It's too little and probably too late, but Utah lawmakers pulled off a health-care Hail Mary in the closing hour of this year's legislative session by passing a bill that attempts to slow the number of Utahns losing their medical insurance when they lose their job.
HB178 adds new, local provisions for Utah workers to enroll in the Consolidated Omnibus Budget Reconciliation Act, the federal regulation that allows laid-off workers to keep their workplace-based medical insurance coverage going by paying the entire premium.
The bill intends to help working families avoid having the crisis of a job loss turn into financial ruin through medical expenses they're suddenly not insured for and can't afford.
Insurance premiums aren't being reduced, but the 65 percent that had been paid by the employer is being covered by funds from the federal economic stimulus package.
The majority of laid-off workers in Utah and around the country are almost automatically destined to join the ranks of the uninsured. According to a state-by-state assessment of unemployment payments and the cost of COBRA premiums released in January, most people simply can't afford COBRA on their own.
"COBRA health coverage is great in theory and lousy in reality," said Ron Pollack, the executive director of Families USA, a national health-care policy research nonprofit group. Pollack has consulted with Utah officials trying to reform the health-care system here.
If a laid-off worker with children is lucky enough to receive unemployment, 77 percent of the $1,341 check would be spent maintaining medical coverage. Single Utahns have it easier, but they would still pay 27 percent of their unemployment check to keep coverage.
The bill intends to lessen the double-whammy created by the combination of having the highest national unemployment rate since 1945 and the fact that 80 percent of insured workers — Utahns included — are covered through a workplace medical plan. Utah employers have been at or near the top in the percentage of employers nationwide dropping coverage because they can no longer afford it.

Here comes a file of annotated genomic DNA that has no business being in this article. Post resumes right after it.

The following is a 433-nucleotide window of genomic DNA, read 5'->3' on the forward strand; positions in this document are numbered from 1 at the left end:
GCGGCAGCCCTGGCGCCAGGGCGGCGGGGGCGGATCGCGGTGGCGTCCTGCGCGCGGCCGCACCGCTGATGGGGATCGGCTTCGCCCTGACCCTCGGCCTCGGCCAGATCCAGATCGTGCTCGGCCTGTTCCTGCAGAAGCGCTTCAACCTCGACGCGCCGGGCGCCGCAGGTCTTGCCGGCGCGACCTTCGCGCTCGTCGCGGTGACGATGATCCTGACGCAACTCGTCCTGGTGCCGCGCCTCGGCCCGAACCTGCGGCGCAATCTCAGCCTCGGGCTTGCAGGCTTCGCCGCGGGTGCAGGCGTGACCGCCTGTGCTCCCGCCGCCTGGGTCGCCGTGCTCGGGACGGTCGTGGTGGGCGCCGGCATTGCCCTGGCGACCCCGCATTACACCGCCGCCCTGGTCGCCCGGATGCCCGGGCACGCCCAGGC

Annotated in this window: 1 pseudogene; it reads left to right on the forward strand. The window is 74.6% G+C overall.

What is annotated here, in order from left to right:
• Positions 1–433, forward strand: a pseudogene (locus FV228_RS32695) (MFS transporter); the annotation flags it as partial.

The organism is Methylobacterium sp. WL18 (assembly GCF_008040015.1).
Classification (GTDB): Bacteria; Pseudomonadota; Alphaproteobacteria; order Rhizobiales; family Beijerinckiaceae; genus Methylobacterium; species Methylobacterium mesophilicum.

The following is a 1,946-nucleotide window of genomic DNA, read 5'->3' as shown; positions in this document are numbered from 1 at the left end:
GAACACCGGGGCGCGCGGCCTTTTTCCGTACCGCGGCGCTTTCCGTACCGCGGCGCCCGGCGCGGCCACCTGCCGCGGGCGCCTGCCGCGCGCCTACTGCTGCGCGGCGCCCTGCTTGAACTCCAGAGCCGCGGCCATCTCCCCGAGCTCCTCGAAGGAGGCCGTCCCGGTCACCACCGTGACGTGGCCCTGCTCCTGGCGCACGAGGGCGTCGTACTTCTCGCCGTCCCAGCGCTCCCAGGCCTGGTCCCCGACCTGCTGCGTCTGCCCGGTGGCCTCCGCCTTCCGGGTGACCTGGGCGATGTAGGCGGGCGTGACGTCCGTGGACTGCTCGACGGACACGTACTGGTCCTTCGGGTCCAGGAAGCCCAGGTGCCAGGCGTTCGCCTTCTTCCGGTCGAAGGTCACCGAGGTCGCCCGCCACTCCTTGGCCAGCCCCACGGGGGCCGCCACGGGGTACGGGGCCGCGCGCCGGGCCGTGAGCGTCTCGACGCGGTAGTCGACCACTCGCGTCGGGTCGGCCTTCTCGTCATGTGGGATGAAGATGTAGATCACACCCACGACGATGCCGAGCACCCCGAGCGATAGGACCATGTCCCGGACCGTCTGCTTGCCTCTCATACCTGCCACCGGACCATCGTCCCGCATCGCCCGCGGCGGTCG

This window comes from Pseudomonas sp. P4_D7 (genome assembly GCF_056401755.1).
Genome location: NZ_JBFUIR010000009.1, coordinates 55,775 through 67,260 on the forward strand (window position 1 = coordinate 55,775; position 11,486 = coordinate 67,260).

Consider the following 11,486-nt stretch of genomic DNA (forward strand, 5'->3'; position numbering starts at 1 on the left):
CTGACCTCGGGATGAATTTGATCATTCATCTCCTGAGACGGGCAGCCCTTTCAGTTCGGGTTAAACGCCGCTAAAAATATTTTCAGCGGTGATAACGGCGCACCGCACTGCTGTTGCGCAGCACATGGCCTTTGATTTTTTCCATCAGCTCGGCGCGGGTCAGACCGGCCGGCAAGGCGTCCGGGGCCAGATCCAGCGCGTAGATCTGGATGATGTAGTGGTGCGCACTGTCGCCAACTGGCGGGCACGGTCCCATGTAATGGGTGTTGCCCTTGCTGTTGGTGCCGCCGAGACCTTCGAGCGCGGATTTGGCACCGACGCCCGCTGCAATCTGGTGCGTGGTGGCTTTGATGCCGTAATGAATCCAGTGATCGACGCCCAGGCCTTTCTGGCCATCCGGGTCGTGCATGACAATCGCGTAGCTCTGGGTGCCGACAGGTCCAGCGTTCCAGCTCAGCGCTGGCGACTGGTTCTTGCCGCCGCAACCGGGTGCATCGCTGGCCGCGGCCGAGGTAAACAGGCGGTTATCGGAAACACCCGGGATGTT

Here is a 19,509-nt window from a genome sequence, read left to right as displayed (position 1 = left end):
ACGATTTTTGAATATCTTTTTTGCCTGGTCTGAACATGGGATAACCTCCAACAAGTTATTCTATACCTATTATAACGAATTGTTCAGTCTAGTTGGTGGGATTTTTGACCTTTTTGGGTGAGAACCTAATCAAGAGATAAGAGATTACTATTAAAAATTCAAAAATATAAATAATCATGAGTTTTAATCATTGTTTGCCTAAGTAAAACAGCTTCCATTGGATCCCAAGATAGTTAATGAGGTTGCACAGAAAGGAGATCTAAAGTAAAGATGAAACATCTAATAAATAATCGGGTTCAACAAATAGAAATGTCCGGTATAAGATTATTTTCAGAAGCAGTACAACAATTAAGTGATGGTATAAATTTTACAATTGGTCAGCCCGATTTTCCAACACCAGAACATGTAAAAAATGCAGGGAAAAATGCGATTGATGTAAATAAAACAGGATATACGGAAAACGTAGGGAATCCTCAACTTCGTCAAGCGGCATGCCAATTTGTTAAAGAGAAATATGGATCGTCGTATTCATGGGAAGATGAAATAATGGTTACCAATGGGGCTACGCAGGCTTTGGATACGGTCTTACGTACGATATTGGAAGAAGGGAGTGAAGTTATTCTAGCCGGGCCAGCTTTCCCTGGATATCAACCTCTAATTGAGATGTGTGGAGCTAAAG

For lawmakers, most of whom had an "it's about the deficit, stupid" approach this session, the bill was about dollars and cents. And it also makes sense, given the widening economic strains, Rep. James Dunnigan, R-Taylorsville, said prior to the vote. Dunnigan, who has been heavily involved the planning and initial engineering phase of Utah's health-care system reform project, could see the need increasing with the number of people losing their jobs and the necessity of legislation to address COBRA. He filed a no-text, title-only bill in early February.
In that short meantime, the economy got worse and Congress approved the American Recovery and Reinvestment Act, and suddenly on the session's final day, Dunnigan's bill became a top priority.
Within a couple hours, HB178 was introduced with text, spared the usual review and debate process, immediately put at the top of the remaining bill's queue in the House, substituted, approved 62-6 and sent to the Senate. It went to the sifting committee, which sent it to the Senate floor, where it was approved 29-0 with an amendment to the section dealing with the state children's health-insurance plan that set up the last-minute concurrence back in the House.
As loath as some lawmakers are to associate the state with anything federal, the bill's strings weren't enough to excuse them from not doing something to help keep the crisis of a family's job loss from turning to a financial catastrophe through medical expenses.
The bill addresses overlooked Utah workers at companies with 19 or fewer employees laid off between Sept. 1, 2008, and Feb. 17 and who didn't sign up for a COBRA plan.2 comments on this story
Qualifications and admission requirements have been extended, but they still must be met. According to the Utah Health Policy Project, a health-care research and education group, any person interested in taking advantage of the new enrollment period must contact their employer or insurer to enroll in mini-COBRA or COBRA plans by April 18. All enrollment forms for coverage must be submitted to the insurer by May 1.
Gross-annual income cannot exceed $125,000 for an individual or $250,000 for a family. People eligible for other group health coverage, such as a spouse's plan or Medicare, are not eligible for premium assistance.